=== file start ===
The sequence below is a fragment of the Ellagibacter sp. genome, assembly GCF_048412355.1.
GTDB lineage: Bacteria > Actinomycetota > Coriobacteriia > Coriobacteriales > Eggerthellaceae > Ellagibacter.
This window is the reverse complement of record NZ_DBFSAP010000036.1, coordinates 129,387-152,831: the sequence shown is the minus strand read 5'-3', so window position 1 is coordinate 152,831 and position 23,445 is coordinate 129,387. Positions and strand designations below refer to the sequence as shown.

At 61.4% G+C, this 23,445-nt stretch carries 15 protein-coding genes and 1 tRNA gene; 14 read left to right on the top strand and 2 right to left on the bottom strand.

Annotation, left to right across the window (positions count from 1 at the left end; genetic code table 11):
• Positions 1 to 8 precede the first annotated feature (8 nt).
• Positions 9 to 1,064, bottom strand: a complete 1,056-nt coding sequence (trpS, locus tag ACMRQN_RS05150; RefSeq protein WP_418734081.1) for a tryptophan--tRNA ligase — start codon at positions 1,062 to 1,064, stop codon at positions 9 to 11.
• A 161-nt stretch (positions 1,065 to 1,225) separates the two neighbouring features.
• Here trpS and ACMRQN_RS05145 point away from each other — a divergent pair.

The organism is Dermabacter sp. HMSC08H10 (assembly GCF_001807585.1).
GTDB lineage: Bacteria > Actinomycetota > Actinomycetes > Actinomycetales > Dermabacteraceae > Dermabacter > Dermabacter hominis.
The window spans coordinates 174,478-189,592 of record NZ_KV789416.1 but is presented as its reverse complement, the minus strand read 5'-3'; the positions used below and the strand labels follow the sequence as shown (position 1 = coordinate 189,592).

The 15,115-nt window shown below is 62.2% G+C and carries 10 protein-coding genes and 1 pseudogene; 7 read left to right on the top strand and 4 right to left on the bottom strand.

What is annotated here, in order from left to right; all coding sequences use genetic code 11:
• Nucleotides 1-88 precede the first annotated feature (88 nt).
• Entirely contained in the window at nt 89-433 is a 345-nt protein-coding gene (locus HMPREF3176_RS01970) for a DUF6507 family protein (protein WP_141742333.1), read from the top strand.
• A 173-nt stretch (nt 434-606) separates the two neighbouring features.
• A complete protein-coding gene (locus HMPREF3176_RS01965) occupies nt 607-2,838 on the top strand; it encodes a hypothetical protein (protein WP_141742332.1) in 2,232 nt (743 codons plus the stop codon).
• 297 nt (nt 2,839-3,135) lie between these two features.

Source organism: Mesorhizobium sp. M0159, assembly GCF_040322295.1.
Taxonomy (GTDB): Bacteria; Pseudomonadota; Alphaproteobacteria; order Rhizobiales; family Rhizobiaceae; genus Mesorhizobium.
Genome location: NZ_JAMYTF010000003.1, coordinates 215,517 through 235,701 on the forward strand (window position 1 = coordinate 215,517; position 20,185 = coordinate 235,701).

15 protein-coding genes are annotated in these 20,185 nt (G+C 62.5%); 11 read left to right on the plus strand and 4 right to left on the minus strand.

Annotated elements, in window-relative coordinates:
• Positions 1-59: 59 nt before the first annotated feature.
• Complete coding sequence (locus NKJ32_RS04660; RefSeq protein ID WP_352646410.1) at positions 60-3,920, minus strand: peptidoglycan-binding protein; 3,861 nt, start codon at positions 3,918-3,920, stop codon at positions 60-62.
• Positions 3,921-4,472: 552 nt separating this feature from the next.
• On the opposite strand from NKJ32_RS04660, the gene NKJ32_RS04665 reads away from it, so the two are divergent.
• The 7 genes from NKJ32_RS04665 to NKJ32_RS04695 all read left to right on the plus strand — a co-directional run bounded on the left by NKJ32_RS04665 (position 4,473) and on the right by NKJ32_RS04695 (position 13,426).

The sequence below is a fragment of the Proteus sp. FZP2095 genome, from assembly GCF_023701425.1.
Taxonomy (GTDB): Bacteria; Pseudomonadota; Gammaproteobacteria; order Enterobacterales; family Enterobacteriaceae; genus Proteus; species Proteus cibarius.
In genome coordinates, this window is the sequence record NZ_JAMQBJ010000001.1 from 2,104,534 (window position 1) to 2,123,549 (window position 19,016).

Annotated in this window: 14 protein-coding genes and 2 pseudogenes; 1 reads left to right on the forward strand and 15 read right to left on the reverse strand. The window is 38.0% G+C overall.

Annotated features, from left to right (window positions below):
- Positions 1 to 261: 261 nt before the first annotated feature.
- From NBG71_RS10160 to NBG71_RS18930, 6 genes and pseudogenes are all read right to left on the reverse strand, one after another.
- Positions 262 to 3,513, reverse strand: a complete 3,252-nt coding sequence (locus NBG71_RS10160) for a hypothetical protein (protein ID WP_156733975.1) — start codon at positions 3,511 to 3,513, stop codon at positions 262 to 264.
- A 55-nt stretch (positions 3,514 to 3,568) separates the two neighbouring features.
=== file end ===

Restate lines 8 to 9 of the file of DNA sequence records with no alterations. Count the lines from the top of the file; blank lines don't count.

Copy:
• A 161-nt stretch (positions 1,065 to 1,225) separates the two neighbouring features.
• Here trpS and ACMRQN_RS05145 point away from each other — a divergent pair.